A Moment to Reflect

17 July 2020

A Moment to Reflect -64

LOST AT SEA

A while ago I began trying to research my family tree, but I quickly realised that it was going to take up too much time to do it properly and I gave up. Maybe one day I’ll start again. I did, however, discover one or two interesting pieces of information, including the fact that one of the brothers of my great grandfather died at the age of 20. The record says, “25 March 1883—lost at sea— off coast of Valparaiso, Chile.”

I don’t really know any more about what actually happened to him, but I do know another true story to which I might also legitimately give the title “Lost at Sea” and I’d like to share it with you today.

I was almost twelve years old when our family moved from Port Glasgow. In the street where our new home was, there lived a very elderly gentleman. Let’s just call him “Mr A.”

In his younger days, Mr A. had been in the Merchant Navy, serving as a cook. In fact, he was only ever known then by his nickname of “Cookie.”

It was hard work, especially in rough seas. There were also strict regulations, among which was a rule that any seaman who broke an item would have the cost of that item deducted from his wages. 

Well, one day Cookie was going about his usual ‘kitchen’ routines and he was carrying three different buckets up from the galley to the deck. Each of the buckets was filled with soapy water. One contained all the ship’s cutlery, the second held some other items that had to be washed, and the third …was filled with bilge water, which was to be thrown over the side. 

Mr A put two of the buckets on deck and the third, which contained the bilge water (or so he thought) he swung and sloshed overboard. To his horror he realised too late in the course of his swing that it wasn’t the bilge water …it was the cutlery! As it all clattered over the side and plunged into the ocean his heart sank even more quickly than the cutlery did. That would be all of his wages…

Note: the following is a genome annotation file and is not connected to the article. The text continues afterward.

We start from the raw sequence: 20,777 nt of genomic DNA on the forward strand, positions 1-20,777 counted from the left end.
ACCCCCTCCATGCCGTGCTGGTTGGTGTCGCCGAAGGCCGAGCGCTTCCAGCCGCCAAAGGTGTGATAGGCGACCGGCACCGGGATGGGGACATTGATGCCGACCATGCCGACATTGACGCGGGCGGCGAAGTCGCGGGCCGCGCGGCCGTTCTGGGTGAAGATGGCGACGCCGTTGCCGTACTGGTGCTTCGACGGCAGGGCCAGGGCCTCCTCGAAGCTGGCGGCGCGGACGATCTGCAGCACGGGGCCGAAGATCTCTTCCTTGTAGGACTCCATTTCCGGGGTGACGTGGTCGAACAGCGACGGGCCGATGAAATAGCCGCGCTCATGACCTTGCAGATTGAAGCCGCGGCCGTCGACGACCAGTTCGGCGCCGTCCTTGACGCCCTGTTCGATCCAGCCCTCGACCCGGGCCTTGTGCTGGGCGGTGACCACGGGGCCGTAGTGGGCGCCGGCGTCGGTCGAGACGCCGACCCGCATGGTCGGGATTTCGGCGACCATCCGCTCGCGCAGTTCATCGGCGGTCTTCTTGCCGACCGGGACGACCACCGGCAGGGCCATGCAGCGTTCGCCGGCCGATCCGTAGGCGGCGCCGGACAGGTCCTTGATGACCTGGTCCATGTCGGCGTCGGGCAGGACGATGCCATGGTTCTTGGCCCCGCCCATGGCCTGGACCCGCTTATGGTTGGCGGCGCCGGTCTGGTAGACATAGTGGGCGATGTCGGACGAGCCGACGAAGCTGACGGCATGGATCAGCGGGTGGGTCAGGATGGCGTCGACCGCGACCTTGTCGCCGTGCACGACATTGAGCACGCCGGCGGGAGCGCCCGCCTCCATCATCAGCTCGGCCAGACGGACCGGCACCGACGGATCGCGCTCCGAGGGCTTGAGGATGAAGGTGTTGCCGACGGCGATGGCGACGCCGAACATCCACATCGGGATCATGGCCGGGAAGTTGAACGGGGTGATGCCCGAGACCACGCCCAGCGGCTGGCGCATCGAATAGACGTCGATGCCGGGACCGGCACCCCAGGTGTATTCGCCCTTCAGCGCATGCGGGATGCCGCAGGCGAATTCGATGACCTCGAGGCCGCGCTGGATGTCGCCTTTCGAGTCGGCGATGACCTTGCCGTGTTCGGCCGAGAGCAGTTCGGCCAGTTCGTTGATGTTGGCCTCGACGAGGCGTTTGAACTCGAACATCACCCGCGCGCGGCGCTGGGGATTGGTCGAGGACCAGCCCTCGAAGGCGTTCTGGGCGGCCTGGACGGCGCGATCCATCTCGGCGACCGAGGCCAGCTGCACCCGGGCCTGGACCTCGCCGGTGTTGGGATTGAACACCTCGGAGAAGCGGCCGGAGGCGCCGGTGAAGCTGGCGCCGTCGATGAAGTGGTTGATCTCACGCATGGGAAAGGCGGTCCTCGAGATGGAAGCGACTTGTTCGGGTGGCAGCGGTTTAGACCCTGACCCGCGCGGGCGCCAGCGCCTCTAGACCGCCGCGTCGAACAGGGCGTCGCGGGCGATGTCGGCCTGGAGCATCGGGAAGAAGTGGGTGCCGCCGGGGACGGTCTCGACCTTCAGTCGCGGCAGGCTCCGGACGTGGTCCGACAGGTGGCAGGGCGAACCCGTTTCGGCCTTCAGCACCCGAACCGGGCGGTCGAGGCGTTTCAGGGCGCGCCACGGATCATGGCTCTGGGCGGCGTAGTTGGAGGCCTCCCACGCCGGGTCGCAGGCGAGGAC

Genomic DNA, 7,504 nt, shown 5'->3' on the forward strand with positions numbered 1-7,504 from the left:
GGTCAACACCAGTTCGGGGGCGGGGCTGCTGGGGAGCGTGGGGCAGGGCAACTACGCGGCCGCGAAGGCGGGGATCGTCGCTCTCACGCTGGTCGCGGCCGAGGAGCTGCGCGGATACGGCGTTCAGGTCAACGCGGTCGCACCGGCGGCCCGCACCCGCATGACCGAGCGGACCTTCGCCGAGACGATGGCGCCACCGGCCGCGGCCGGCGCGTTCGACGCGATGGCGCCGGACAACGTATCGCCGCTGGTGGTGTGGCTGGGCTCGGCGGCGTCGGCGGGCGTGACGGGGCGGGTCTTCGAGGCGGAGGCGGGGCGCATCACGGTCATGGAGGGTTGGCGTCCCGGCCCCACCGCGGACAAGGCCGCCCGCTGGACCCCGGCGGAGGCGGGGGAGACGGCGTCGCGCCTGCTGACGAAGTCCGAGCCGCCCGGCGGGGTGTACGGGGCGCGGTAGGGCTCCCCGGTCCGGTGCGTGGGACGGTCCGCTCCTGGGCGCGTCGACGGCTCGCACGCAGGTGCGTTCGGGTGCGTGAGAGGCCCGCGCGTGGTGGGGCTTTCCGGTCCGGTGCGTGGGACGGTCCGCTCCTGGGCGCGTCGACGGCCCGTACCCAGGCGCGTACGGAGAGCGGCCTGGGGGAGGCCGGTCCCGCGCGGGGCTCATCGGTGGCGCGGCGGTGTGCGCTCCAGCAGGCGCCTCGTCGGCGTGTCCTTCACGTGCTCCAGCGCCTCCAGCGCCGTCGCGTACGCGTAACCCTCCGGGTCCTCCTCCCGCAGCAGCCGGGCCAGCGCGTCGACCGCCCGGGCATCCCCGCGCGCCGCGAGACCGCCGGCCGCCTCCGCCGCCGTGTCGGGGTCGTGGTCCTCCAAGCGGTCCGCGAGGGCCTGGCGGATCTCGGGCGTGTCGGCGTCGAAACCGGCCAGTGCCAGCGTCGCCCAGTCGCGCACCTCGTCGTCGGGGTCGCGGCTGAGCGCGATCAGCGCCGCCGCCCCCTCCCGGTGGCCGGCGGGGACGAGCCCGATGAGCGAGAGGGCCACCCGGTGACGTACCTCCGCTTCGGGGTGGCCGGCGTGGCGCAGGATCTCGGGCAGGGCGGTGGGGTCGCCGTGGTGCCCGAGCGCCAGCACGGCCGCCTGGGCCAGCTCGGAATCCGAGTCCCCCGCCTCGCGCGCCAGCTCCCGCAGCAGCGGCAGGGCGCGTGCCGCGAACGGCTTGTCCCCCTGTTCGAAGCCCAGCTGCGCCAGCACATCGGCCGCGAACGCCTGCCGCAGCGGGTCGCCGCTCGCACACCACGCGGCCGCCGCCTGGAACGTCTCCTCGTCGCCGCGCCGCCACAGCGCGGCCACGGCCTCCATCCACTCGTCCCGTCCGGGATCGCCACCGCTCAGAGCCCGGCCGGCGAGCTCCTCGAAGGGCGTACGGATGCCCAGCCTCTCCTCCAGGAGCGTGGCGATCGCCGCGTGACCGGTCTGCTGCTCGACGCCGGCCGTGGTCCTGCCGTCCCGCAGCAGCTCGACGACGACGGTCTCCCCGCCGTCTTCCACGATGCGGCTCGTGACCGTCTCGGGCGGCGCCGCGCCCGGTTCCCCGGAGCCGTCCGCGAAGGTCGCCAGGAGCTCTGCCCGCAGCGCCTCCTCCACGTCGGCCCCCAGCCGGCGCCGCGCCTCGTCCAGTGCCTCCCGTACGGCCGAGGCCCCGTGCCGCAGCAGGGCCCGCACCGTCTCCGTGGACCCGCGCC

He went to the Captain’s cabin to confess, but before revealing what had actually happened, he asked the Captain a question. “Captain, Sir, is something lost if you know where it is?” The Captain thought for a moment and replied, “Well, it’s a strange question, but I guess if you know where something is, it’s not really lost.” To which ‘Cookie’ then responded, “That’s good, Sir! It means that the ship’s cutlery can’t be lost…because I know where is …it’s at the bottom of the ocean.”

For his ingenuity, the Captain spared Cookie from having his wages docked …although the rest of the ship’s crew were not quite so understanding, given that until they docked at the next port, they had to eat all their meals with their fingers!

Three thousand years ago the Psalmist declared:

O Lord, you have examined my heart
    and know everything about me.
You know when I sit down or stand up.
    You know my thoughts even when I’m far away.
You see me when I travel
    and when I rest at home.
    You know everything I do.
You know what I am going to say
    even before I say it, Lord.
You go before me and follow me.
    You place your hand of blessing on my head.
Such knowledge is too wonderful for me,
    too great for me to understand!
  [Psalm 139: 1-6 New Living Translation]

God always knows where we are—even when we ourselves feel totally lost and ‘all at sea.’ 

So, to God we can never be lost …at sea, or anywhere else.